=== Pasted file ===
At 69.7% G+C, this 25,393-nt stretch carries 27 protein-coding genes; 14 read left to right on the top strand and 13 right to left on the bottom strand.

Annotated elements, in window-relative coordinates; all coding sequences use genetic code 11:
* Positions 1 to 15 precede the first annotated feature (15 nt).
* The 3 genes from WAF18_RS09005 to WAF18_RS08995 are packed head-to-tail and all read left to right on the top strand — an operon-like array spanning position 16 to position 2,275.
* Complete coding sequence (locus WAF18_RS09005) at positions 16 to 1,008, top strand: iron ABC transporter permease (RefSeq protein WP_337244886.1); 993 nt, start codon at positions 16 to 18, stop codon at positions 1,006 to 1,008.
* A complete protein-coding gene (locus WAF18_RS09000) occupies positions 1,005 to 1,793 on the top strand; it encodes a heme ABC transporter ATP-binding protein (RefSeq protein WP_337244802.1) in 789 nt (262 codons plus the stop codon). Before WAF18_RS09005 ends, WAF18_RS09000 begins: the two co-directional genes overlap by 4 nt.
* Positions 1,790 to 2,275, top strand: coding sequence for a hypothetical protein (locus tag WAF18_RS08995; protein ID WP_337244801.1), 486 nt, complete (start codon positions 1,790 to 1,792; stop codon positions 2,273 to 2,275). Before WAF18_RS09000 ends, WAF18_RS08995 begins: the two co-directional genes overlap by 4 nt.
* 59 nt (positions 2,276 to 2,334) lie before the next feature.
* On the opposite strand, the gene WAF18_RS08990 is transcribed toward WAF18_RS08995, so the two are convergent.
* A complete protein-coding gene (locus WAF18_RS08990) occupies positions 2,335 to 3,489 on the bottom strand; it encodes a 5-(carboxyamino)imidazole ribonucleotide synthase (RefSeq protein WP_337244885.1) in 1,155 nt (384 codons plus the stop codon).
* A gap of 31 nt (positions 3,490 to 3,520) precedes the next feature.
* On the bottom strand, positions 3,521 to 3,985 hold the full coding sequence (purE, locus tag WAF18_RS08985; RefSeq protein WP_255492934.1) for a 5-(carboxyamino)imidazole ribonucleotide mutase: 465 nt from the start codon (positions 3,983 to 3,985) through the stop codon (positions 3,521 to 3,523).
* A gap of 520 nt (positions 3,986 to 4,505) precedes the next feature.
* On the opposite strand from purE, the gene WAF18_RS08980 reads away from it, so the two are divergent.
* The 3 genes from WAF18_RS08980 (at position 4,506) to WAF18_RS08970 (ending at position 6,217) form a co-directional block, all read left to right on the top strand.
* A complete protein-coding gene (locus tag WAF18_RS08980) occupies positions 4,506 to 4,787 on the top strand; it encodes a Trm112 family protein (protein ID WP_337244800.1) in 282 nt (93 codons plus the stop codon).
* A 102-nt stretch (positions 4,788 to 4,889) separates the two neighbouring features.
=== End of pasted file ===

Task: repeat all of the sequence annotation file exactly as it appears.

At 69.7% G+C, this 25,393-nt stretch carries 27 protein-coding genes; 14 read left to right on the top strand and 13 right to left on the bottom strand.

Annotated elements, in window-relative coordinates; all coding sequences use genetic code 11:
* Positions 1 to 15 precede the first annotated feature (15 nt).
* The 3 genes from WAF18_RS09005 to WAF18_RS08995 are packed head-to-tail and all read left to right on the top strand — an operon-like array spanning position 16 to position 2,275.
* Complete coding sequence (locus WAF18_RS09005) at positions 16 to 1,008, top strand: iron ABC transporter permease (RefSeq protein WP_337244886.1); 993 nt, start codon at positions 16 to 18, stop codon at positions 1,006 to 1,008.
* A complete protein-coding gene (locus WAF18_RS09000) occupies positions 1,005 to 1,793 on the top strand; it encodes a heme ABC transporter ATP-binding protein (RefSeq protein WP_337244802.1) in 789 nt (262 codons plus the stop codon). Before WAF18_RS09005 ends, WAF18_RS09000 begins: the two co-directional genes overlap by 4 nt.
* Positions 1,790 to 2,275, top strand: coding sequence for a hypothetical protein (locus tag WAF18_RS08995; protein ID WP_337244801.1), 486 nt, complete (start codon positions 1,790 to 1,792; stop codon positions 2,273 to 2,275). Before WAF18_RS09000 ends, WAF18_RS08995 begins: the two co-directional genes overlap by 4 nt.
* 59 nt (positions 2,276 to 2,334) lie before the next feature.
* On the opposite strand, the gene WAF18_RS08990 is transcribed toward WAF18_RS08995, so the two are convergent.
* A complete protein-coding gene (locus WAF18_RS08990) occupies positions 2,335 to 3,489 on the bottom strand; it encodes a 5-(carboxyamino)imidazole ribonucleotide synthase (RefSeq protein WP_337244885.1) in 1,155 nt (384 codons plus the stop codon).
* A gap of 31 nt (positions 3,490 to 3,520) precedes the next feature.
* On the bottom strand, positions 3,521 to 3,985 hold the full coding sequence (purE, locus tag WAF18_RS08985; RefSeq protein WP_255492934.1) for a 5-(carboxyamino)imidazole ribonucleotide mutase: 465 nt from the start codon (positions 3,983 to 3,985) through the stop codon (positions 3,521 to 3,523).
* A gap of 520 nt (positions 3,986 to 4,505) precedes the next feature.
* On the opposite strand from purE, the gene WAF18_RS08980 reads away from it, so the two are divergent.
* The 3 genes from WAF18_RS08980 (at position 4,506) to WAF18_RS08970 (ending at position 6,217) form a co-directional block, all read left to right on the top strand.
* A complete protein-coding gene (locus tag WAF18_RS08980) occupies positions 4,506 to 4,787 on the top strand; it encodes a Trm112 family protein (protein ID WP_337244800.1) in 282 nt (93 codons plus the stop codon).
* A 102-nt stretch (positions 4,788 to 4,889) separates the two neighbouring features.